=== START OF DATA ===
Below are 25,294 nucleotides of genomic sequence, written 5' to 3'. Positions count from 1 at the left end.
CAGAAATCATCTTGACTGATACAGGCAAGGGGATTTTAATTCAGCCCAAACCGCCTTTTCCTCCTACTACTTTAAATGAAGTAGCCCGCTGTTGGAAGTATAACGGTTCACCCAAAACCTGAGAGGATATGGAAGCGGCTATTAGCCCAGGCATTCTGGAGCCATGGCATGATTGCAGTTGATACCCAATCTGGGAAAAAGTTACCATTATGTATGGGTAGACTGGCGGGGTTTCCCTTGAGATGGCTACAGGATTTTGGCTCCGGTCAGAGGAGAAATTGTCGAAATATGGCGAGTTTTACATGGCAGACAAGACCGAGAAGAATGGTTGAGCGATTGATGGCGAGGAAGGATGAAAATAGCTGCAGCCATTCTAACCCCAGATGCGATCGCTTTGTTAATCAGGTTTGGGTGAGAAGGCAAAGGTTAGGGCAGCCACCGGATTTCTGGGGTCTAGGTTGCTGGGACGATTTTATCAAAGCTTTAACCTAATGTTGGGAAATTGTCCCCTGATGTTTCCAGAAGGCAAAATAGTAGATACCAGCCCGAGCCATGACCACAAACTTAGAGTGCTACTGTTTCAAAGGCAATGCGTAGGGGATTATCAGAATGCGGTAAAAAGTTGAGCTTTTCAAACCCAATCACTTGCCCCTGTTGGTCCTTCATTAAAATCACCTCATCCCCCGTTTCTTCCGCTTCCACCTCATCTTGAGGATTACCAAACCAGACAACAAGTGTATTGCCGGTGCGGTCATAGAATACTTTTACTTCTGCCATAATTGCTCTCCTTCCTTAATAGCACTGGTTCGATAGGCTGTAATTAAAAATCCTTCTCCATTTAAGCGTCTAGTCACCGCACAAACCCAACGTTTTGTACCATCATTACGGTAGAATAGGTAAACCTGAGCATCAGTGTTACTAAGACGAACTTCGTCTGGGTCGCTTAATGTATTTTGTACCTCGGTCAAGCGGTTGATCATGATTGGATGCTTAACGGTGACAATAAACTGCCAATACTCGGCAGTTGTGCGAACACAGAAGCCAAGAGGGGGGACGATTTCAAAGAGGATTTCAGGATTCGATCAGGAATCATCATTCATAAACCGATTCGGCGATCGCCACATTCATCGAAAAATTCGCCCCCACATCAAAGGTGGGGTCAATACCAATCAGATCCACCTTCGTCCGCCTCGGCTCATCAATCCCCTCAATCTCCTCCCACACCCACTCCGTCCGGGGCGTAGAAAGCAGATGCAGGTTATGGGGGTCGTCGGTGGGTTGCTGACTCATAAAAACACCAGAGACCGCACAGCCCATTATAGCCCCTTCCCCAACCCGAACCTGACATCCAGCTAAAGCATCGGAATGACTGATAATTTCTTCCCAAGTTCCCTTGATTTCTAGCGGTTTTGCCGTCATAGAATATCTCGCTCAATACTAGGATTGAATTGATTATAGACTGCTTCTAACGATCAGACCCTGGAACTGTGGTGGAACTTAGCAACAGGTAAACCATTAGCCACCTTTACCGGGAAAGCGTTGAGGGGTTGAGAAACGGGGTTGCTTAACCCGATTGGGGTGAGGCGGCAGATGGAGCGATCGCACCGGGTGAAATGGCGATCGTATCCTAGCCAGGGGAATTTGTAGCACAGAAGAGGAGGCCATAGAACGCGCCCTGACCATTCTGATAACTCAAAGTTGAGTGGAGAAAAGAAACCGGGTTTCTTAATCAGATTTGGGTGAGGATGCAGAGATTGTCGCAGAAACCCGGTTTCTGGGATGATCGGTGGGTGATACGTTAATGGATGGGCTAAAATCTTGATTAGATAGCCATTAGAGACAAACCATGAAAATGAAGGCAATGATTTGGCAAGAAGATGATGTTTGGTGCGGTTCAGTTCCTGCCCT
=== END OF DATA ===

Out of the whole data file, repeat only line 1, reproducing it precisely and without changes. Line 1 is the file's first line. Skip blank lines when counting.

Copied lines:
Below are 25,294 nucleotides of genomic sequence, written 5' to 3'. Positions count from 1 at the left end.